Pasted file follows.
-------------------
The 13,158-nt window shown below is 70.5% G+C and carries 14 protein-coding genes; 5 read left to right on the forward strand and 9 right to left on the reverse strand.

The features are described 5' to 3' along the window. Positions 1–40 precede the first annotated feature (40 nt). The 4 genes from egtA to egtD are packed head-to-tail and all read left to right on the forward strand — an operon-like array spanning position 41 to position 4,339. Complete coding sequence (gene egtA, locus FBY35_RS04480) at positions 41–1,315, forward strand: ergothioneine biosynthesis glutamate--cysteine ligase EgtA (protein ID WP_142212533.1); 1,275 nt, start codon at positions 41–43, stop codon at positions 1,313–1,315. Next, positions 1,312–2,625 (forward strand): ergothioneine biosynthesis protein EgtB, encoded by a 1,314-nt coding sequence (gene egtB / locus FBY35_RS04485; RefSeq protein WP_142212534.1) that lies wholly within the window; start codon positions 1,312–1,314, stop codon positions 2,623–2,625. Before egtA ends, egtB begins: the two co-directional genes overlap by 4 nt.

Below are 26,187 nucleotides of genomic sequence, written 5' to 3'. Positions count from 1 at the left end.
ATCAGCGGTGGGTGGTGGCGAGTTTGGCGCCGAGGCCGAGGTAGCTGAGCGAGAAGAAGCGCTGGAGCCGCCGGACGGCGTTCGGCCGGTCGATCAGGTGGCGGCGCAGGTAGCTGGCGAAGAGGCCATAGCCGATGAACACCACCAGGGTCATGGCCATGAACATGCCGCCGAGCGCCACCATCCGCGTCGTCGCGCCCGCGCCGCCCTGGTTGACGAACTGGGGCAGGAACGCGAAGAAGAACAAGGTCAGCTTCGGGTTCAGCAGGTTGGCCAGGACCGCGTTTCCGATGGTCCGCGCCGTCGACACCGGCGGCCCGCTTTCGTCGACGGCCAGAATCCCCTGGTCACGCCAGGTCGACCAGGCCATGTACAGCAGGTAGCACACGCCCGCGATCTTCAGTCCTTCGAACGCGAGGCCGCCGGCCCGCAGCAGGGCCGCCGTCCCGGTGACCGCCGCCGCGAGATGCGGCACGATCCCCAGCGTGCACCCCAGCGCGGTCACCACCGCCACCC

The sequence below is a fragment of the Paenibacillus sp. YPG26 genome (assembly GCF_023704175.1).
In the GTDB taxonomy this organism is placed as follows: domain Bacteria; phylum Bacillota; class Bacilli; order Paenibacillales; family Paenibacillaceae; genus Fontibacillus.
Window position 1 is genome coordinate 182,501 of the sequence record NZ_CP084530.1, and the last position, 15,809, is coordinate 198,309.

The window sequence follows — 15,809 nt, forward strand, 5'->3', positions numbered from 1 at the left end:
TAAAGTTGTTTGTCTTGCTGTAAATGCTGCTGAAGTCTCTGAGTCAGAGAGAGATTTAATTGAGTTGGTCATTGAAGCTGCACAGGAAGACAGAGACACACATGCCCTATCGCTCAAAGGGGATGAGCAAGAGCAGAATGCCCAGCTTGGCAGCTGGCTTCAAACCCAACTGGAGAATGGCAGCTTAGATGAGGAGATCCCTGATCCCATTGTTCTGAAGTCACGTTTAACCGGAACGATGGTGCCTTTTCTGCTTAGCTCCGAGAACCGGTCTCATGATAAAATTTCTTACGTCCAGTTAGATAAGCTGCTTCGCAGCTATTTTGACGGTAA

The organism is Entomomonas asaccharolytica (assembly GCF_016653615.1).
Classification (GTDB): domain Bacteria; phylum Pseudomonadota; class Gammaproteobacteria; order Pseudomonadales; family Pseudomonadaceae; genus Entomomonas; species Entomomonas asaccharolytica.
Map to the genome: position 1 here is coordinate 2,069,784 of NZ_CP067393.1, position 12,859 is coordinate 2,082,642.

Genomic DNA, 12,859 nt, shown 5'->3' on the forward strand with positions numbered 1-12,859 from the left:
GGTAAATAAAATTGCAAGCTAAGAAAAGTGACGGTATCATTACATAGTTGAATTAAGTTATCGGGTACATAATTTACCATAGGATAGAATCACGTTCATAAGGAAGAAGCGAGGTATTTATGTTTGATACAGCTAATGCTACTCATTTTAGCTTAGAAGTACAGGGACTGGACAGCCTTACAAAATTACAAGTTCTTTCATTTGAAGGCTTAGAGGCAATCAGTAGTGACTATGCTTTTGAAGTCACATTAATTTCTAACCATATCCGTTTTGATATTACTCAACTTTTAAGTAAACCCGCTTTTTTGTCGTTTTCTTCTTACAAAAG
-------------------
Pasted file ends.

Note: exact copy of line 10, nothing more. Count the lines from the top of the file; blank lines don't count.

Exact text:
The organism is Entomomonas asaccharolytica (assembly GCF_016653615.1).